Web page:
• December 2020
  • Vol. 21, No. 9

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Being Relentless for Families

Written by the Honorable Ernestine S. Gray, Orleans Parish Juvenile Court, New Orleans, LA

In trying to think about what I might say about this topic, I first decided that I needed to ensure that my discussion would be true to the topic. It seemed a good start to look again at the definition of relentless. So, I did. Relentless is defined as the following:

"oppressively constant, persistent, steady, not easing or slackening, unyieldingly severe, strict or harsh"

My preferred definition for the purpose of this topic is the first definition: "oppressively constant, persistent, steady, not easing or slackening." First, it implies movement. Second, it implies that a process has been started.

For several decades now, many have been advocating for a radical transformation of the child welfare system in America, believing the system does not serve our children and families well. The system continues to rely on foster care and the separation of children from their families (parents, siblings, grandparents, aunts, uncles, and other kin) as the primary means of protecting them. The radical transformation that is being called for turns this notion on its head and focuses on on primary prevention and child and family well-being.

In this work, one needs to be clear about what is at stake—our motivation for being relentless. Part of the motivation can come from the following poem by Gabriela Mistral:

"Many things we need can wait. The child cannot.
Now is the time is bones are being formed, his mind developed.
To him we cannot say tomorrow, his name is today."

The other part of the motivation comes from recognizing the importance of family as proclaimed in the United Nations Universal Declaration of Human Rights:

"Convinced that the family, as the fundamental group of society and the natural environment for the growth and well-being of all its members and particularly children, should be afforded the necessary protection and assistance so that it can fully assume its responsibility within the community."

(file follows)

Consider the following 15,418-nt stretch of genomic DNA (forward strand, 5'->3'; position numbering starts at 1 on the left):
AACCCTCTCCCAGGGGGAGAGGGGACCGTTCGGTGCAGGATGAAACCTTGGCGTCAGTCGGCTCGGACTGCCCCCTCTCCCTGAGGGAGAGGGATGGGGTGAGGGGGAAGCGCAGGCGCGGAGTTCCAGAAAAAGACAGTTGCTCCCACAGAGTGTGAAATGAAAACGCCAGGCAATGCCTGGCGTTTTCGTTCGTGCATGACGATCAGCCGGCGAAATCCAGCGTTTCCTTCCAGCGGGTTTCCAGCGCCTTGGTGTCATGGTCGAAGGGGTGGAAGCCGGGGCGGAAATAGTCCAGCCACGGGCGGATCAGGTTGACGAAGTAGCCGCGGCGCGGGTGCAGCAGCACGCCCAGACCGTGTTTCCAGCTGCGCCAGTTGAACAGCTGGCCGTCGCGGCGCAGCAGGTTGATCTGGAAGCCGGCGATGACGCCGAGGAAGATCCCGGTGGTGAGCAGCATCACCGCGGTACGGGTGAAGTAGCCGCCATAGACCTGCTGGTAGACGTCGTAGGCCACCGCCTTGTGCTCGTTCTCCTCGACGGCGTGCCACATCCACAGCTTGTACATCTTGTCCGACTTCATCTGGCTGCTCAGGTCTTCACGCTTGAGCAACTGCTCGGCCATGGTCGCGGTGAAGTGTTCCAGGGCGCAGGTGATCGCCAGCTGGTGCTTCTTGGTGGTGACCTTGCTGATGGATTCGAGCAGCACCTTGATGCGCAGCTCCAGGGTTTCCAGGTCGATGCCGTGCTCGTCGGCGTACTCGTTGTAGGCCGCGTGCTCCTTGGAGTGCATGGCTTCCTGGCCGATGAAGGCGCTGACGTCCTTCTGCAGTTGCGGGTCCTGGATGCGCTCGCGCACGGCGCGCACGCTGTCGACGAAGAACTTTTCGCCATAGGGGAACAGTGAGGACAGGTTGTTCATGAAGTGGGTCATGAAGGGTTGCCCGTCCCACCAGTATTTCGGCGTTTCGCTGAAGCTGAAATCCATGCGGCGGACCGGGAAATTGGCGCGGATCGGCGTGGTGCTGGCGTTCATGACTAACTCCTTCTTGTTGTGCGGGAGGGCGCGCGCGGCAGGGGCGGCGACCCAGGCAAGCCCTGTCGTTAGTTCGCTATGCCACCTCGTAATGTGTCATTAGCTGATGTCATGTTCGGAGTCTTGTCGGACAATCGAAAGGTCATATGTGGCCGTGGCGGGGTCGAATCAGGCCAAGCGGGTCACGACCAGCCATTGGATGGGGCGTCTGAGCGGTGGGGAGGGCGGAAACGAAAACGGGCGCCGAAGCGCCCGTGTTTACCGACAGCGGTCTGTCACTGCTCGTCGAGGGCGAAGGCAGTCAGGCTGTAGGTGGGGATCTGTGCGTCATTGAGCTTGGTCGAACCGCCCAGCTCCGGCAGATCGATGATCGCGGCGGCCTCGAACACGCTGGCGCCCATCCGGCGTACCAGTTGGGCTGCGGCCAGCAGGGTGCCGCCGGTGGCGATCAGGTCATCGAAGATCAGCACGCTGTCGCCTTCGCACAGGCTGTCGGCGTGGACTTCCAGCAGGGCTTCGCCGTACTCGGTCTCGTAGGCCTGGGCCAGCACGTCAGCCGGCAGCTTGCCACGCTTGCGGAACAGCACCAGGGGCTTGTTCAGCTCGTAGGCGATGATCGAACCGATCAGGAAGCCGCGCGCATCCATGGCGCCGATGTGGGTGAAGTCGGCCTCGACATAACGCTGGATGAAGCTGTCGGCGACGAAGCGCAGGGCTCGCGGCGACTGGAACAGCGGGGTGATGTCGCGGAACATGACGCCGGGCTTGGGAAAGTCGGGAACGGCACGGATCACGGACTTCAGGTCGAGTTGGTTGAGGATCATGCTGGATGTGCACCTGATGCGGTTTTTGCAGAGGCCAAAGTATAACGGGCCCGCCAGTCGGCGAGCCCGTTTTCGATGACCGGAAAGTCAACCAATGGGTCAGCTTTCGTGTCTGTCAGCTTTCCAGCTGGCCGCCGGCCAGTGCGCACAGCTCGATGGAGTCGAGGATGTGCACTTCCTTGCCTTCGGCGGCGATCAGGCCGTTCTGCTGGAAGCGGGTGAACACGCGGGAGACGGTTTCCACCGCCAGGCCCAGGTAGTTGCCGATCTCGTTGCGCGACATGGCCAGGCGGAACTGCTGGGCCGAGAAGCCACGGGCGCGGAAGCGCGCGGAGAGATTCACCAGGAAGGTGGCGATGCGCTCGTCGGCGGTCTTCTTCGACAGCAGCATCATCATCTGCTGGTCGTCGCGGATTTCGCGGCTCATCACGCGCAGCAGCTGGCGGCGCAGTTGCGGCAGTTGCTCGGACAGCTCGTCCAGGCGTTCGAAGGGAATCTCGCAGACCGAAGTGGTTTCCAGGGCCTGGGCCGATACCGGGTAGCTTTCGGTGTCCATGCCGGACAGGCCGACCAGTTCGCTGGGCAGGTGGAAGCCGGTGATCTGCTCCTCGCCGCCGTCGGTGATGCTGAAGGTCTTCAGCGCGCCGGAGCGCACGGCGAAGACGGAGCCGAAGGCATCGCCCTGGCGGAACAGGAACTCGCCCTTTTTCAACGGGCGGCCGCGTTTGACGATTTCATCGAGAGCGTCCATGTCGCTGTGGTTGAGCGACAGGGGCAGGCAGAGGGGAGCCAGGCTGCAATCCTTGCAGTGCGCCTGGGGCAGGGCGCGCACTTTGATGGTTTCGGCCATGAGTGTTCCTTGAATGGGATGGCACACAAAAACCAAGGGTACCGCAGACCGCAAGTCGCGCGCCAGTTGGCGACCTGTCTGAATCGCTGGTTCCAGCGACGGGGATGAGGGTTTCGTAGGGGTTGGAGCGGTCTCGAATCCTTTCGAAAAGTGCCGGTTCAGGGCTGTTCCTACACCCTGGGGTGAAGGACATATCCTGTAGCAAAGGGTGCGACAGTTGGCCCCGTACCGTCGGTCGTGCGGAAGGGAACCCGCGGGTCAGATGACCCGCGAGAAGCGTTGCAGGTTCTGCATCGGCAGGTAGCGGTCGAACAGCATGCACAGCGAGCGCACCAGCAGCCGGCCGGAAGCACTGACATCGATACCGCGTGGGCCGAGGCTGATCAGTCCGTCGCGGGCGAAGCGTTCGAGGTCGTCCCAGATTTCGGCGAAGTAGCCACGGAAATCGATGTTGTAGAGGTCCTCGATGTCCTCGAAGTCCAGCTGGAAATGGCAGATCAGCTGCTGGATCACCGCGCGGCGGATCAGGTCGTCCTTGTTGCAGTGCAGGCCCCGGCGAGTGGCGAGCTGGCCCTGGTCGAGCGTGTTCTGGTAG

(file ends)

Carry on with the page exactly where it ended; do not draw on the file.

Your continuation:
A culture must be created that no matter what year, month, week, or day; whether north, south, east, or west; whether Democrat or Republican; or no matter what ethnicity, the health, safety, and well-being of children is universally considered as the highest priority. We must develop a blueprint for the field that no matter who picks it up the ideals and principles are maintained.

No doubt, the child welfare system is large and complex. However, we must find ways to develop a more unified approach to reforming the child welfare system by bringing together all the different perspectives.

Going forward, here are seven strategies that individuals (federal agencies, state administrators, supervisors and frontline workers, judges, lawyers, and court-appointed special advocates) need to be relentless about:

  1. Preventing maltreatment so children don't need to enter foster care. The Family First Prevention Services Act is an important step but cannot be the only focus.
  2. Building strong communities.
  3. Educating the public.
  4. Addressing the trauma children have experienced.
  5. Strengthening families, including relatives, so when necessary children are kept in the system with their parents.
  6. Eliminating disproportionality and disparate outcomes.
  7. Supporting judges, lawyers, and caseworkers.

We must be relentless in our belief that all families deserve an opportunity to achieve a better life. We must tell them that there is a better life for them and give them hope that they can achieve it. A critical tenet is recognizing that the individuals in the families that come to the attention of the child welfare system are first and foremost human beings just like all of us who work in the system. And as human beings, they deserve the same respect and consideration that we would want if we, too, had the unfortunate circumstance of being referred to the child welfare agency. We should treat the children and families like we would want to be treated and should be relentless in our efforts to ensure that every other agency/partner does so as well.

Being relentless requires being oppressively constant, persistent, steady, not easing or slackening. It means not giving up but holding fast to your beliefs. It's not being afraid of criticism or failure.

It is my sincere hope that we will be relentless in holding the line on the progress that has been made in the last years and continue to look for strategies that will bring bigger reforms to the child welfare system.

Justice Ruth Bader Ginsburg said it this way, "Fight for things you believe in in a way that would encourage others to join you."                  

 

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